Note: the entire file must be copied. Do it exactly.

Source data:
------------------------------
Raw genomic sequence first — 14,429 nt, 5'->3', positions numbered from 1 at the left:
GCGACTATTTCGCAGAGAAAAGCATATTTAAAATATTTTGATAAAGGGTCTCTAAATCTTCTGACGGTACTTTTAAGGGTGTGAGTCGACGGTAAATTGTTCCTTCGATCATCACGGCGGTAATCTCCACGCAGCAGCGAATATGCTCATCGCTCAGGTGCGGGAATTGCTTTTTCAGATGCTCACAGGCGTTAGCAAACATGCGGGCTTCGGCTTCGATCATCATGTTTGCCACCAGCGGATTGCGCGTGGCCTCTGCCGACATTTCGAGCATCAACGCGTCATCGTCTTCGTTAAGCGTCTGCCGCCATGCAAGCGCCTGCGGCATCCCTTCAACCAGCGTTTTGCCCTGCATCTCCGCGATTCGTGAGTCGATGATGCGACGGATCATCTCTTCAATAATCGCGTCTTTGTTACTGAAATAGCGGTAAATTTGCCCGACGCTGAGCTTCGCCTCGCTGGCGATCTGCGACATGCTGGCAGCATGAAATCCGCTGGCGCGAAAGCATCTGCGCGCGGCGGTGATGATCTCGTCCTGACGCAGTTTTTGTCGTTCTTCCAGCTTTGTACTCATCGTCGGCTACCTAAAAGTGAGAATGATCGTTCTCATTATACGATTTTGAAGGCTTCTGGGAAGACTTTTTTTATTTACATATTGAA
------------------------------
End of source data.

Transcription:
Raw genomic sequence first — 14,429 nt, 5'->3', positions numbered from 1 at the left:
GCGACTATTTCGCAGAGAAAAGCATATTTAAAATATTTTGATAAAGGGTCTCTAAATCTTCTGACGGTACTTTTAAGGGTGTGAGTCGACGGTAAATTGTTCCTTCGATCATCACGGCGGTAATCTCCACGCAGCAGCGAATATGCTCATCGCTCAGGTGCGGGAATTGCTTTTTCAGATGCTCACAGGCGTTAGCAAACATGCGGGCTTCGGCTTCGATCATCATGTTTGCCACCAGCGGATTGCGCGTGGCCTCTGCCGACATTTCGAGCATCAACGCGTCATCGTCTTCGTTAAGCGTCTGCCGCCATGCAAGCGCCTGCGGCATCCCTTCAACCAGCGTTTTGCCCTGCATCTCCGCGATTCGTGAGTCGATGATGCGACGGATCATCTCTTCAATAATCGCGTCTTTGTTACTGAAATAGCGGTAAATTTGCCCGACGCTGAGCTTCGCCTCGCTGGCGATCTGCGACATGCTGGCAGCATGAAATCCGCTGGCGCGAAAGCATCTGCGCGCGGCGGTGATGATCTCGTCCTGACGCAGTTTTTGTCGTTCTTCCAGCTTTGTACTCATCGTCGGCTACCTAAAAGTGAGAATGATCGTTCTCATTATACGATTTTGAAGGCTTCTGGGAAGACTTTTTTTATTTACATATTGAA